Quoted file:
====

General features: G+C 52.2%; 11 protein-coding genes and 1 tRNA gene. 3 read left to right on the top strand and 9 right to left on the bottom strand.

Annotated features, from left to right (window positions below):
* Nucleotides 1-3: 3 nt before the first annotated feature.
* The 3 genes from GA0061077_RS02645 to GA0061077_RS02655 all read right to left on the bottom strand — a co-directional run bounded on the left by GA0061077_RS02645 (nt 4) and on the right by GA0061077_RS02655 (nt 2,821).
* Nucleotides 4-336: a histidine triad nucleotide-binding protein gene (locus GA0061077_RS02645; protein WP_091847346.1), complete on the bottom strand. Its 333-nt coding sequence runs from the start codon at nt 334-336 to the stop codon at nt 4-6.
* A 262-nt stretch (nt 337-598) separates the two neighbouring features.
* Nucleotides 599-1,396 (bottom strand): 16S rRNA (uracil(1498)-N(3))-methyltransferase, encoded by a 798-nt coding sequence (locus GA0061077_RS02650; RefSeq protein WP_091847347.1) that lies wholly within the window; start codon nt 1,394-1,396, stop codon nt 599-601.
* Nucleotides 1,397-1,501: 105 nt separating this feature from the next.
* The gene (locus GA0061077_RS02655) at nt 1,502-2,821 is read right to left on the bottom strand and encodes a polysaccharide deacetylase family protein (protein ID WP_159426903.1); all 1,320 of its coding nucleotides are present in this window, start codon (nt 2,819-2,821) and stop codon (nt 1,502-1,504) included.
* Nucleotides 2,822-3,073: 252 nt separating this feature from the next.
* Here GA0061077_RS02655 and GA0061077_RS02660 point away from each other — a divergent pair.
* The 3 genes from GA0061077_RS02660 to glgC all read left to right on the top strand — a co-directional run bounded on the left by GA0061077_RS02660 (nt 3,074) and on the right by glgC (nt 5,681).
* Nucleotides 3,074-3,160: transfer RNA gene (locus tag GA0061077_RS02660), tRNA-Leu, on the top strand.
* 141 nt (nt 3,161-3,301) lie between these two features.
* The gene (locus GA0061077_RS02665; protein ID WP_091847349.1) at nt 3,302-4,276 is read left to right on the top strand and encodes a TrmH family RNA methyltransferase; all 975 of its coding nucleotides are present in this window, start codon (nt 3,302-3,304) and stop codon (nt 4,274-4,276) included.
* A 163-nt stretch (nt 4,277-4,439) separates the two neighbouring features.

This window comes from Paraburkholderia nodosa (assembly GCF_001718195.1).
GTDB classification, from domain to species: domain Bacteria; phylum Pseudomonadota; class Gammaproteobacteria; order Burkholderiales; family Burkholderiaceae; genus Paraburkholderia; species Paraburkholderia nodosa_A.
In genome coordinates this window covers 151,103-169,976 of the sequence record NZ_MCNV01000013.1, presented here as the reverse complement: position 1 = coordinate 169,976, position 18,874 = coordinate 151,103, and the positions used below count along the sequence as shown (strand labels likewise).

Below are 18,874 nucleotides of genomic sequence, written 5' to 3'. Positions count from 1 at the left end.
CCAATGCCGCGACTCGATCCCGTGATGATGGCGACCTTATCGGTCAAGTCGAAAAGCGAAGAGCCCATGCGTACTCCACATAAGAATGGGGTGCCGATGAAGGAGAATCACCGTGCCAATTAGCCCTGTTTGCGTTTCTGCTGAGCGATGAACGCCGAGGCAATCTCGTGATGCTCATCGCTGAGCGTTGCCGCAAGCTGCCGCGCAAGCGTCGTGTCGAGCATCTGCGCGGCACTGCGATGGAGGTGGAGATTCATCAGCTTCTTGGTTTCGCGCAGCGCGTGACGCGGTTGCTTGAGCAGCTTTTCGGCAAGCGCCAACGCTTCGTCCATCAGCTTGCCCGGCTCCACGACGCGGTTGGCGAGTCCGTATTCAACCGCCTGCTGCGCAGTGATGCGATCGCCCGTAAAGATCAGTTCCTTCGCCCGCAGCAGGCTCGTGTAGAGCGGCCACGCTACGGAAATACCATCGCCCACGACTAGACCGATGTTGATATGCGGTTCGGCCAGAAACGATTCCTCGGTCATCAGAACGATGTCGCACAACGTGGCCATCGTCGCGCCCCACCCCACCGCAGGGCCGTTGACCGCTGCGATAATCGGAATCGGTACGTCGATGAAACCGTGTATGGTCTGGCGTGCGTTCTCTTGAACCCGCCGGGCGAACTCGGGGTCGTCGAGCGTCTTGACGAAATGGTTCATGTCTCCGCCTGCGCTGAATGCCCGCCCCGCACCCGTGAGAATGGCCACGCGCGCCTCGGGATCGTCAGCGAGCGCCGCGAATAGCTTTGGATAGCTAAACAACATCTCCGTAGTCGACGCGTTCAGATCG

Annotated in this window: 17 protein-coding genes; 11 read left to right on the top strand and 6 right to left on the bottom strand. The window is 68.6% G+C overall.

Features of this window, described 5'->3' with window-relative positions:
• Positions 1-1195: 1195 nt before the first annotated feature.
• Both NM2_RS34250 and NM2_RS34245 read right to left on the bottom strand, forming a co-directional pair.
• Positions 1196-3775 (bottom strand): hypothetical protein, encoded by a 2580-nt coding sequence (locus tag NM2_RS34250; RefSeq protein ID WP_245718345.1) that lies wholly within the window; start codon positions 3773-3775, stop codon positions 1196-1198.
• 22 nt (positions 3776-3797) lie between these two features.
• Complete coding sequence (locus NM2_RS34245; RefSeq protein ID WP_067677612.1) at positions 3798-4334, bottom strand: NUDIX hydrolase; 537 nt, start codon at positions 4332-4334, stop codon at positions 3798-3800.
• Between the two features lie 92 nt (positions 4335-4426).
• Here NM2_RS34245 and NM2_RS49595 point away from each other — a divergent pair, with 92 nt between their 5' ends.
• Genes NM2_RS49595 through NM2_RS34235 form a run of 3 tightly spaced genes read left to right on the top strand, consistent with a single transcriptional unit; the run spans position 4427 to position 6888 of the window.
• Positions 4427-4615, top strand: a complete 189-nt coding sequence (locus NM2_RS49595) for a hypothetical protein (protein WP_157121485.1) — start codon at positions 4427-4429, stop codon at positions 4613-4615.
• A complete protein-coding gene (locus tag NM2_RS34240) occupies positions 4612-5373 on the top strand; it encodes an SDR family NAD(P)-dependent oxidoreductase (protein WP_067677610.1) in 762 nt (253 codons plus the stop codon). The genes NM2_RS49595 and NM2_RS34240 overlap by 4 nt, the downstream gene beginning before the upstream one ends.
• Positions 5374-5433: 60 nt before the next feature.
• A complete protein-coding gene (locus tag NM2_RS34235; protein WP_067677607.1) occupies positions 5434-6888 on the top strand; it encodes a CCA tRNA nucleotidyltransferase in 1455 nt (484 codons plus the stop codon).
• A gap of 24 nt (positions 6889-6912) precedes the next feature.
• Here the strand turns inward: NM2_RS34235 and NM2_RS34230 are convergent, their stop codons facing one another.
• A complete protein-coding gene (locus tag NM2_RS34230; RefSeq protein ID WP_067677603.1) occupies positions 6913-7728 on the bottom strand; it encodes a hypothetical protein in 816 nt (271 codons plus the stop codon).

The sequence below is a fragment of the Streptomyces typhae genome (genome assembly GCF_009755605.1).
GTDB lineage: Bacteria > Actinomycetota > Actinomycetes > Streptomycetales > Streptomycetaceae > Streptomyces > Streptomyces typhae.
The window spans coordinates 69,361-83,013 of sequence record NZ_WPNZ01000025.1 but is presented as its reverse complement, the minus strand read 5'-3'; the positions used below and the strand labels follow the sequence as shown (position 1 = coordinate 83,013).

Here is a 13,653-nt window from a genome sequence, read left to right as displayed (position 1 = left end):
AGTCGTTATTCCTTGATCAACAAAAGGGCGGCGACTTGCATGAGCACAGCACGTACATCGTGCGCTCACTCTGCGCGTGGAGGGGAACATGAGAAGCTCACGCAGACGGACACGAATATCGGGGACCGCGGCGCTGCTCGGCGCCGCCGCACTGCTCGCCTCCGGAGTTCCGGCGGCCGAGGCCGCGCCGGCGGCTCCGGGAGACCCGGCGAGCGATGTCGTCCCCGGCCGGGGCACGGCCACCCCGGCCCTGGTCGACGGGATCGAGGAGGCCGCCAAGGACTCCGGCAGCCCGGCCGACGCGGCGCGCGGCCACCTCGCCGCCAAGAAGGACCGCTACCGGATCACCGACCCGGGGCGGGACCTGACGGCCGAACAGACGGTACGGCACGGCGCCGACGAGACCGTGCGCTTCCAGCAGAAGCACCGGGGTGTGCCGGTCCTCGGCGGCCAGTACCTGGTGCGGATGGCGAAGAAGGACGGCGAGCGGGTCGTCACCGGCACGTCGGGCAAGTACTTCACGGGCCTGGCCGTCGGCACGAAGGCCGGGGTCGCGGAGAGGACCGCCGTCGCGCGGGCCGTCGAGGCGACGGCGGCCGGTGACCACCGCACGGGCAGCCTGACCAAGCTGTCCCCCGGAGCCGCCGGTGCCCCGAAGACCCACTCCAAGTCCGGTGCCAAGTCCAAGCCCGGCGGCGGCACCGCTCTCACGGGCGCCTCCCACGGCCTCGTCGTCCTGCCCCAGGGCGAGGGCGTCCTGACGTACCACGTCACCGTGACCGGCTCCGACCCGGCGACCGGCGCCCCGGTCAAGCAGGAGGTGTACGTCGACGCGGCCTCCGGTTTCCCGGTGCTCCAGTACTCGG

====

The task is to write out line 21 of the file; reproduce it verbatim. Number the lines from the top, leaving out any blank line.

CCAATGCCGCGACTCGATCCCGTGATGATGGCGACCTTATCGGTCAAGTCGAAAAGCGAAGAGCCCATGCGTACTCCACATAAGAATGGGGTGCCGATGAAGGAGAATCACCGTGCCAATTAGCCCTGTTTGCGTTTCTGCTGAGCGATGAACGCCGAGGCAATCTCGTGATGCTCATCGCTGAGCGTTGCCGCAAGCTGCCGCGCAAGCGTCGTGTCGAGCATCTGCGCGGCACTGCGATGGAGGTGGAGATTCATCAGCTTCTTGGTTTCGCGCAGCGCGTGACGCGGTTGCTTGAGCAGCTTTTCGGCAAGCGCCAACGCTTCGTCCATCAGCTTGCCCGGCTCCACGACGCGGTTGGCGAGTCCGTATTCAACCGCCTGCTGCGCAGTGATGCGATCGCCCGTAAAGATCAGTTCCTTCGCCCGCAGCAGGCTCGTGTAGAGCGGCCACGCTACGGAAATACCATCGCCCACGACTAGACCGATGTTGATATGCGGTTCGGCCAGAAACGATTCCTCGGTCATCAGAACGATGTCGCACAACGTGGCCATCGTCGCGCCCCACCCCACCGCAGGGCCGTTGACCGCTGCGATAATCGGAATCGGTACGTCGATGAAACCGTGTATGGTCTGGCGTGCGTTCTCTTGAACCCGCCGGGCGAACTCGGGGTCGTCGAGCGTCTTGACGAAATGGTTCATGTCTCCGCCTGCGCTGAATGCCCGCCCCGCACCCGTGAGAATGGCCACGCGCGCCTCGGGATCGTCAGCGAGCGCCGCGAATAGCTTTGGATAGCTAAACAACATCTCCGTAGTCGACGCGTTCAGATCG